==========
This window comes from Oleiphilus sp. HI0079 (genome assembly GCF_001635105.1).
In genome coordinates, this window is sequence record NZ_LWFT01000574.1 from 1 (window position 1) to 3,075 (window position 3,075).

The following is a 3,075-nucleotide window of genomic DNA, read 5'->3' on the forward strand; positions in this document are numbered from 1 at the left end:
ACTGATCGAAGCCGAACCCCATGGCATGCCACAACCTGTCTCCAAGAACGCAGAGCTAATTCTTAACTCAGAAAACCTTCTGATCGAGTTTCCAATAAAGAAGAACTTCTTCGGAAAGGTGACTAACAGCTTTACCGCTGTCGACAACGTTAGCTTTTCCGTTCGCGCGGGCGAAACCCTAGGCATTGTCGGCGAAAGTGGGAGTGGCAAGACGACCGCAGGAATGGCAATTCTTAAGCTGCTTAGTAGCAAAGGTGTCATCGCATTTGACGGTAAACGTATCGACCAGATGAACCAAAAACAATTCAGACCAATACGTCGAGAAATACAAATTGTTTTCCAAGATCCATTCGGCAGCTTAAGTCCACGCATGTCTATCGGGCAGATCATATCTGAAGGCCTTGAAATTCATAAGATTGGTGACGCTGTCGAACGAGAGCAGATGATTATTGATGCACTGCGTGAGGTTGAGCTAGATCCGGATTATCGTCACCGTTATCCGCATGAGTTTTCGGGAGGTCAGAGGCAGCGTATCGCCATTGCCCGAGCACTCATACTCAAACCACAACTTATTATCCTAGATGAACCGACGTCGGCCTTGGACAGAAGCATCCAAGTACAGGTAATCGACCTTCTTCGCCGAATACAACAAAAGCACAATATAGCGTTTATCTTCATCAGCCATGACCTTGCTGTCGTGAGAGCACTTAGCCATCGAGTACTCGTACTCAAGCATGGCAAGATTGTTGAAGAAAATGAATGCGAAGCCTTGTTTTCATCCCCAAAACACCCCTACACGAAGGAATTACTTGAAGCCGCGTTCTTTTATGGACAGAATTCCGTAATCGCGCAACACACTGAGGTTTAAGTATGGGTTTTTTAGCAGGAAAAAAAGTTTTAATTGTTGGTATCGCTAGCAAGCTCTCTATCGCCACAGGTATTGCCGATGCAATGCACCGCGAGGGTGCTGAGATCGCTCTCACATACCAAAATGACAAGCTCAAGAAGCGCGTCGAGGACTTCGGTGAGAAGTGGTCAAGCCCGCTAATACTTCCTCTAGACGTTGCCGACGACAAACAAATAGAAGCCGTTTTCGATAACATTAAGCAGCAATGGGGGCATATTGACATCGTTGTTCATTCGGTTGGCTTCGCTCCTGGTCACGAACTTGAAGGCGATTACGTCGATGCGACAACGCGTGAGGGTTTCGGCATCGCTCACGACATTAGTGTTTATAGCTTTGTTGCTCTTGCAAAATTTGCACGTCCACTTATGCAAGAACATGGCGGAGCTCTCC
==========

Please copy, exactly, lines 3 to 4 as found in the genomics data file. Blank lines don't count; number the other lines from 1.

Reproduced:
The following is a 3,075-nucleotide window of genomic DNA, read 5'->3' on the forward strand; positions in this document are numbered from 1 at the left end:
ACTGATCGAAGCCGAACCCCATGGCATGCCACAACCTGTCTCCAAGAACGCAGAGCTAATTCTTAACTCAGAAAACCTTCTGATCGAGTTTCCAATAAAGAAGAACTTCTTCGGAAAGGTGACTAACAGCTTTACCGCTGTCGACAACGTTAGCTTTTCCGTTCGCGCGGGCGAAACCCTAGGCATTGTCGGCGAAAGTGGGAGTGGCAAGACGACCGCAGGAATGGCAATTCTTAAGCTGCTTAGTAGCAAAGGTGTCATCGCATTTGACGGTAAACGTATCGACCAGATGAACCAAAAACAATTCAGACCAATACGTCGAGAAATACAAATTGTTTTCCAAGATCCATTCGGCAGCTTAAGTCCACGCATGTCTATCGGGCAGATCATATCTGAAGGCCTTGAAATTCATAAGATTGGTGACGCTGTCGAACGAGAGCAGATGATTATTGATGCACTGCGTGAGGTTGAGCTAGATCCGGATTATCGTCACCGTTATCCGCATGAGTTTTCGGGAGGTCAGAGGCAGCGTATCGCCATTGCCCGAGCACTCATACTCAAACCACAACTTATTATCCTAGATGAACCGACGTCGGCCTTGGACAGAAGCATCCAAGTACAGGTAATCGACCTTCTTCGCCGAATACAACAAAAGCACAATATAGCGTTTATCTTCATCAGCCATGACCTTGCTGTCGTGAGAGCACTTAGCCATCGAGTACTCGTACTCAAGCATGGCAAGATTGTTGAAGAAAATGAATGCGAAGCCTTGTTTTCATCCCCAAAACACCCCTACACGAAGGAATTACTTGAAGCCGCGTTCTTTTATGGACAGAATTCCGTAATCGCGCAACACACTGAGGTTTAAGTATGGGTTTTTTAGCAGGAAAAAAAGTTTTAATTGTTGGTATCGCTAGCAAGCTCTCTATCGCCACAGGTATTGCCGATGCAATGCACCGCGAGGGTGCTGAGATCGCTCTCACATACCAAAATGACAAGCTCAAGAAGCGCGTCGAGGACTTCGGTGAGAAGTGGTCAAGCCCGCTAATACTTCCTCTAGACGTTGCCGACGACAAACAAATAGAAGCCGTTTTCGATAACATTAAGCAGCAATGGGGGCATATTGACATCGTTGTTCATTCGGTTGGCTTCGCTCCTGGTCACGAACTTGAAGGCGATTACGTCGATGCGACAACGCGTGAGGGTTTCGGCATCGCTCACGACATTAGTGTTTATAGCTTTGTTGCTCTTGCAAAATTTGCACGTCCACTTATGCAAGAACATGGCGGAGCTCTCC